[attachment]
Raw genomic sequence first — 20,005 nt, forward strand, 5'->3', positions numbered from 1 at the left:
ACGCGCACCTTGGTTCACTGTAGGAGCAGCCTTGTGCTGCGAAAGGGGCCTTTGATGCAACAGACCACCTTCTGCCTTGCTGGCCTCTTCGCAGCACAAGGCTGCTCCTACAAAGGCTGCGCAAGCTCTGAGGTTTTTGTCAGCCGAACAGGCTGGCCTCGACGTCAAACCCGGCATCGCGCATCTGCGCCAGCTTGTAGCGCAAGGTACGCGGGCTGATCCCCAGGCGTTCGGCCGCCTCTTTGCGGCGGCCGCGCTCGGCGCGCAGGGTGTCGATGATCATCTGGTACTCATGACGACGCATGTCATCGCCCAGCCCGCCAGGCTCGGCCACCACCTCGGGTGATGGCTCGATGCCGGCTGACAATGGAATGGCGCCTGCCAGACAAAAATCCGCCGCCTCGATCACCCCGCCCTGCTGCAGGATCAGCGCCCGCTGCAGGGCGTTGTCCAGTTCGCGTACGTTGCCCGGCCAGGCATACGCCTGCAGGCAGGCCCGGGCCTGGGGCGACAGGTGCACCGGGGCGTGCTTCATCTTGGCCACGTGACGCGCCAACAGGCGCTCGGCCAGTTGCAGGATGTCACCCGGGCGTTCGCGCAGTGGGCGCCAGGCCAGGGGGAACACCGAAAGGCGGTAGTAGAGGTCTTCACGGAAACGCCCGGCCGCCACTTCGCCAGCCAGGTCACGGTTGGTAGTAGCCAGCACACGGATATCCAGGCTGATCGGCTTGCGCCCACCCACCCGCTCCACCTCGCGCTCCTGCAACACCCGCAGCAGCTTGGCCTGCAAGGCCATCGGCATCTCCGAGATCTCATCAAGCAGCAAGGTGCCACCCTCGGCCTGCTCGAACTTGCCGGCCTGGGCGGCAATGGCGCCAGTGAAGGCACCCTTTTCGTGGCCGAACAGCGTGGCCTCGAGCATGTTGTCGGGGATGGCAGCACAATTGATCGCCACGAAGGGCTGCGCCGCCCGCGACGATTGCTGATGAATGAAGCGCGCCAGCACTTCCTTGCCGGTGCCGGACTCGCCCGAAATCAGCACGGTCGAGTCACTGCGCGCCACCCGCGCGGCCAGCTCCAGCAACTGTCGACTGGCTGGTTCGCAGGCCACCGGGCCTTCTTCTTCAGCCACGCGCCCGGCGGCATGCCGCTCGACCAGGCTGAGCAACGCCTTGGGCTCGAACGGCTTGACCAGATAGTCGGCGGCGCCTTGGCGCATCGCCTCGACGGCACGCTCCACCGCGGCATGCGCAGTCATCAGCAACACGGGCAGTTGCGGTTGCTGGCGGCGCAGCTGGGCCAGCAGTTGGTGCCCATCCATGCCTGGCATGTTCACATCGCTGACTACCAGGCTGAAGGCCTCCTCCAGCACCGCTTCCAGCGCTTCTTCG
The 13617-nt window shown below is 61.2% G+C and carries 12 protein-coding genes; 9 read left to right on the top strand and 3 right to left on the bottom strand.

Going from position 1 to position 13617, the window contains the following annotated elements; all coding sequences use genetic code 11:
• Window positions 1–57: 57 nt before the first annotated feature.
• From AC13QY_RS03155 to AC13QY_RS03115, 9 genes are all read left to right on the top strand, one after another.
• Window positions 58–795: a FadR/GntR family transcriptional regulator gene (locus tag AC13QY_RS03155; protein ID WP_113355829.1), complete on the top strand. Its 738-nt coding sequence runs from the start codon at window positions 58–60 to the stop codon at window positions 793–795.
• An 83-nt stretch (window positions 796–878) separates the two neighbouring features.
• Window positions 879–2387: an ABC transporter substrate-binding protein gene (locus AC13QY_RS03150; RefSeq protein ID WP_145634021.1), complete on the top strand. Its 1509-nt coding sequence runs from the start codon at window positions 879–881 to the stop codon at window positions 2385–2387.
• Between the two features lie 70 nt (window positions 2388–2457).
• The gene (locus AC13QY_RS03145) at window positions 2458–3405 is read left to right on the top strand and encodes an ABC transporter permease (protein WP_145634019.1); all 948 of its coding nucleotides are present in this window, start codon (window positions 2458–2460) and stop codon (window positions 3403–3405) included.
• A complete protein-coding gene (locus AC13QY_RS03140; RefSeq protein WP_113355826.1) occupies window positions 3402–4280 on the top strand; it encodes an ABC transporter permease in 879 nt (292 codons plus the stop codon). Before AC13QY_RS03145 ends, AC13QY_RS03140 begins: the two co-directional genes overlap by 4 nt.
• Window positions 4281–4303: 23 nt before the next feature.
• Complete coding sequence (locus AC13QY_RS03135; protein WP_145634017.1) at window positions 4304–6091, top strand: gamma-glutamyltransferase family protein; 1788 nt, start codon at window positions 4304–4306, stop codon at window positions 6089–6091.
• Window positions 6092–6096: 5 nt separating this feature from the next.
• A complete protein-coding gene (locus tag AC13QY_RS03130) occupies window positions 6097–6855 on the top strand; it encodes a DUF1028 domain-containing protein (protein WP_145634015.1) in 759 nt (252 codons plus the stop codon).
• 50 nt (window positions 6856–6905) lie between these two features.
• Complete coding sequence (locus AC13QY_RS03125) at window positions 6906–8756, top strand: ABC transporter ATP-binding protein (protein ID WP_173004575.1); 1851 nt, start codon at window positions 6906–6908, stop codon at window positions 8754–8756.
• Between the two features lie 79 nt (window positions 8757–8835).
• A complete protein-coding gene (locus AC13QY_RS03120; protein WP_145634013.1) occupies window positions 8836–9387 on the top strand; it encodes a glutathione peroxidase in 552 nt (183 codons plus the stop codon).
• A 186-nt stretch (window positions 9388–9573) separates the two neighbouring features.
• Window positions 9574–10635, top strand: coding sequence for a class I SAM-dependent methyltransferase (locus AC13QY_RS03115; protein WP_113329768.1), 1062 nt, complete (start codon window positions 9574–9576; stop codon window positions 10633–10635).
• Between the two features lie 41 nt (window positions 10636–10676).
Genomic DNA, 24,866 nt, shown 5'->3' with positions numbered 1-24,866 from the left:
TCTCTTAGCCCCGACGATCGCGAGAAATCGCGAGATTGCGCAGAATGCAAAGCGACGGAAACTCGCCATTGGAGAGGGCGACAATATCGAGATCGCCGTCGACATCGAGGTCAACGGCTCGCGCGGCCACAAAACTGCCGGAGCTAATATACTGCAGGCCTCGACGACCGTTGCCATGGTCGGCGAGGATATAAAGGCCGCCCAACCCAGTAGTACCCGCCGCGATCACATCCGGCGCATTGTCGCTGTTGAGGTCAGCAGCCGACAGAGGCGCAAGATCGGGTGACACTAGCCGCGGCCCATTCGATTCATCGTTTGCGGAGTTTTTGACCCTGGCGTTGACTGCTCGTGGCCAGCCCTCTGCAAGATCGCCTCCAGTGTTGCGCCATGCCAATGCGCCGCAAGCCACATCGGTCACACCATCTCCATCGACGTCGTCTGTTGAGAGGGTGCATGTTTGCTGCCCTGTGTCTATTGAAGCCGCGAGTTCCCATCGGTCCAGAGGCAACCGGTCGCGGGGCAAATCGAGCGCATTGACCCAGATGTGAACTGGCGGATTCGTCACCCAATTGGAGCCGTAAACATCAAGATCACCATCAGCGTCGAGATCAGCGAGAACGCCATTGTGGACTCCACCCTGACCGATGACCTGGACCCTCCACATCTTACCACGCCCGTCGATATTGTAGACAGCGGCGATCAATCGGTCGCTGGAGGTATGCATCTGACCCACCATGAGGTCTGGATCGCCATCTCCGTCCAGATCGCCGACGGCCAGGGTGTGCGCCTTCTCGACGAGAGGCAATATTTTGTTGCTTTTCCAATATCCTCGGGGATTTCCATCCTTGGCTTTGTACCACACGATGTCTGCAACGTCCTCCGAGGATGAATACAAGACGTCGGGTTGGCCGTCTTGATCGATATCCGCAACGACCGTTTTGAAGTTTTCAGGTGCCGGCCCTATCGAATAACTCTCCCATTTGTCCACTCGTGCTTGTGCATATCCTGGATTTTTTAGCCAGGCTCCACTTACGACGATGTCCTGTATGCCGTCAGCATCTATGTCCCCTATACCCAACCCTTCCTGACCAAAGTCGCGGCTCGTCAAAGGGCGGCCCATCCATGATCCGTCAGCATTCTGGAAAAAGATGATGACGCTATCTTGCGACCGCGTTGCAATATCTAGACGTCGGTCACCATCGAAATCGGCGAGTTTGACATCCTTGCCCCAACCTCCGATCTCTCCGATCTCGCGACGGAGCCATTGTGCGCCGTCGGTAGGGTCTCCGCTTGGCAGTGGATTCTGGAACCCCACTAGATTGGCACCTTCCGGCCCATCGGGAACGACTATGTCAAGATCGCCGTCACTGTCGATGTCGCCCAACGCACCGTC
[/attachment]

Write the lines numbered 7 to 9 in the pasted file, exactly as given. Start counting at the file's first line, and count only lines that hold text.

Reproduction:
• Window positions 58–795: a FadR/GntR family transcriptional regulator gene (locus tag AC13QY_RS03155; protein ID WP_113355829.1), complete on the top strand. Its 738-nt coding sequence runs from the start codon at window positions 58–60 to the stop codon at window positions 793–795.
• An 83-nt stretch (window positions 796–878) separates the two neighbouring features.
• Window positions 879–2387: an ABC transporter substrate-binding protein gene (locus AC13QY_RS03150; RefSeq protein ID WP_145634021.1), complete on the top strand. Its 1509-nt coding sequence runs from the start codon at window positions 879–881 to the stop codon at window positions 2385–2387.